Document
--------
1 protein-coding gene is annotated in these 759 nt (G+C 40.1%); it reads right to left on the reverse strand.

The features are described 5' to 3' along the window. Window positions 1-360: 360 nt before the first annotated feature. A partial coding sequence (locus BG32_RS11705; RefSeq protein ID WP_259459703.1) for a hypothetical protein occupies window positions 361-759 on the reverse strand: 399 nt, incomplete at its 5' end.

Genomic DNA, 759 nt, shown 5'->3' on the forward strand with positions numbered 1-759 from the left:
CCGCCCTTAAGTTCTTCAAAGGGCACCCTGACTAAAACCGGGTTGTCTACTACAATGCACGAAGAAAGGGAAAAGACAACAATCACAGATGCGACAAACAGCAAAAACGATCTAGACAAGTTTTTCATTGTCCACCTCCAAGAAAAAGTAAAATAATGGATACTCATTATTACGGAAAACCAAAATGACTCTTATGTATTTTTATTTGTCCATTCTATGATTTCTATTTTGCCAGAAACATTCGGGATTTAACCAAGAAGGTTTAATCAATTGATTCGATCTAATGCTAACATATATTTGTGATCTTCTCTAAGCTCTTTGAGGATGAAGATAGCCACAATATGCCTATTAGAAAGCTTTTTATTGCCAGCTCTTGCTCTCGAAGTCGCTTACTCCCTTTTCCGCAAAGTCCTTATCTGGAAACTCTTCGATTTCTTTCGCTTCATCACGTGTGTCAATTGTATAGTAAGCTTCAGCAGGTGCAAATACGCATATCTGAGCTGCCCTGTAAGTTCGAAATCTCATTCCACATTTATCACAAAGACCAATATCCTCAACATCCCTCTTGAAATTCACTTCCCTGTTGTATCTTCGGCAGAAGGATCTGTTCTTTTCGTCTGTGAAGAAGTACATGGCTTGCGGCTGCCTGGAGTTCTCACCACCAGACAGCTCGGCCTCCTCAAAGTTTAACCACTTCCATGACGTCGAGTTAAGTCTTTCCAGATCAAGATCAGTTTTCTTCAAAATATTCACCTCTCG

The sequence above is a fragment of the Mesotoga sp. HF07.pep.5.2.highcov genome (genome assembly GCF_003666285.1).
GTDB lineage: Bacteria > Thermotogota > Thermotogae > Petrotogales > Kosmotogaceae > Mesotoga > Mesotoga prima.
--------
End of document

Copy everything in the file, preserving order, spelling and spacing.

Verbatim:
1 protein-coding gene is annotated in these 759 nt (G+C 40.1%); it reads right to left on the reverse strand.

The features are described 5' to 3' along the window. Window positions 1-360: 360 nt before the first annotated feature. A partial coding sequence (locus BG32_RS11705; RefSeq protein ID WP_259459703.1) for a hypothetical protein occupies window positions 361-759 on the reverse strand: 399 nt, incomplete at its 5' end.

Genomic DNA, 759 nt, shown 5'->3' on the forward strand with positions numbered 1-759 from the left:
CCGCCCTTAAGTTCTTCAAAGGGCACCCTGACTAAAACCGGGTTGTCTACTACAATGCACGAAGAAAGGGAAAAGACAACAATCACAGATGCGACAAACAGCAAAAACGATCTAGACAAGTTTTTCATTGTCCACCTCCAAGAAAAAGTAAAATAATGGATACTCATTATTACGGAAAACCAAAATGACTCTTATGTATTTTTATTTGTCCATTCTATGATTTCTATTTTGCCAGAAACATTCGGGATTTAACCAAGAAGGTTTAATCAATTGATTCGATCTAATGCTAACATATATTTGTGATCTTCTCTAAGCTCTTTGAGGATGAAGATAGCCACAATATGCCTATTAGAAAGCTTTTTATTGCCAGCTCTTGCTCTCGAAGTCGCTTACTCCCTTTTCCGCAAAGTCCTTATCTGGAAACTCTTCGATTTCTTTCGCTTCATCACGTGTGTCAATTGTATAGTAAGCTTCAGCAGGTGCAAATACGCATATCTGAGCTGCCCTGTAAGTTCGAAATCTCATTCCACATTTATCACAAAGACCAATATCCTCAACATCCCTCTTGAAATTCACTTCCCTGTTGTATCTTCGGCAGAAGGATCTGTTCTTTTCGTCTGTGAAGAAGTACATGGCTTGCGGCTGCCTGGAGTTCTCACCACCAGACAGCTCGGCCTCCTCAAAGTTTAACCACTTCCATGACGTCGAGTTAAGTCTTTCCAGATCAAGATCAGTTTTCTTCAAAATATTCACCTCTCG

The sequence above is a fragment of the Mesotoga sp. HF07.pep.5.2.highcov genome (genome assembly GCF_003666285.1).
GTDB lineage: Bacteria > Thermotogota > Thermotogae > Petrotogales > Kosmotogaceae > Mesotoga > Mesotoga prima.